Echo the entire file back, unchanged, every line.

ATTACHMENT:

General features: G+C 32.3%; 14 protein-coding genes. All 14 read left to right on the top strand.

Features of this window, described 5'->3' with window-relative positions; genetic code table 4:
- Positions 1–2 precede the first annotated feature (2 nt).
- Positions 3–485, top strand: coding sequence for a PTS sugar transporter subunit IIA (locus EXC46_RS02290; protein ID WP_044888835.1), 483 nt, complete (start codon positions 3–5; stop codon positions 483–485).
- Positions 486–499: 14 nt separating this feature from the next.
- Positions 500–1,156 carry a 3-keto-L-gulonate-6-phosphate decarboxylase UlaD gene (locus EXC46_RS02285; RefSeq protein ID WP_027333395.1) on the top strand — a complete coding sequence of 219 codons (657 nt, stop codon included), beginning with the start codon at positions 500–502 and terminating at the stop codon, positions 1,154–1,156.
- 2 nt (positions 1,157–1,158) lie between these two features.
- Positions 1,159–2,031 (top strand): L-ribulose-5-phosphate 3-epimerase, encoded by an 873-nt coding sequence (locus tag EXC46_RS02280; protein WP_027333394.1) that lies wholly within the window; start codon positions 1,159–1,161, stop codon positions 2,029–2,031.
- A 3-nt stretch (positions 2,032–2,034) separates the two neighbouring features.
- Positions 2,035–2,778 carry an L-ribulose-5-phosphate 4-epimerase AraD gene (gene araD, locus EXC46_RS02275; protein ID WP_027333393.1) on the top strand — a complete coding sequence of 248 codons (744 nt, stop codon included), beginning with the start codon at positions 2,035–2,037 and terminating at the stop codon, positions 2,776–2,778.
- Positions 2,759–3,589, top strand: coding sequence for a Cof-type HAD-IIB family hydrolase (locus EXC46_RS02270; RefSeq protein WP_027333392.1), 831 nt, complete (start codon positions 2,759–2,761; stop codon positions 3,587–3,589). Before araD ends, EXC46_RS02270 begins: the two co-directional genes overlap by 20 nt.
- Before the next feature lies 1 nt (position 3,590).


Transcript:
General features: G+C 32.3%; 14 protein-coding genes. All 14 read left to right on the top strand.

Features of this window, described 5'->3' with window-relative positions; genetic code table 4:
- Positions 1–2 precede the first annotated feature (2 nt).
- Positions 3–485, top strand: coding sequence for a PTS sugar transporter subunit IIA (locus EXC46_RS02290; protein ID WP_044888835.1), 483 nt, complete (start codon positions 3–5; stop codon positions 483–485).
- Positions 486–499: 14 nt separating this feature from the next.
- Positions 500–1,156 carry a 3-keto-L-gulonate-6-phosphate decarboxylase UlaD gene (locus EXC46_RS02285; RefSeq protein ID WP_027333395.1) on the top strand — a complete coding sequence of 219 codons (657 nt, stop codon included), beginning with the start codon at positions 500–502 and terminating at the stop codon, positions 1,154–1,156.
- 2 nt (positions 1,157–1,158) lie between these two features.
- Positions 1,159–2,031 (top strand): L-ribulose-5-phosphate 3-epimerase, encoded by an 873-nt coding sequence (locus tag EXC46_RS02280; protein WP_027333394.1) that lies wholly within the window; start codon positions 1,159–1,161, stop codon positions 2,029–2,031.
- A 3-nt stretch (positions 2,032–2,034) separates the two neighbouring features.
- Positions 2,035–2,778 carry an L-ribulose-5-phosphate 4-epimerase AraD gene (gene araD, locus EXC46_RS02275; protein ID WP_027333393.1) on the top strand — a complete coding sequence of 248 codons (744 nt, stop codon included), beginning with the start codon at positions 2,035–2,037 and terminating at the stop codon, positions 2,776–2,778.
- Positions 2,759–3,589, top strand: coding sequence for a Cof-type HAD-IIB family hydrolase (locus EXC46_RS02270; RefSeq protein WP_027333392.1), 831 nt, complete (start codon positions 2,759–2,761; stop codon positions 3,587–3,589). Before araD ends, EXC46_RS02270 begins: the two co-directional genes overlap by 20 nt.
- Before the next feature lies 1 nt (position 3,590).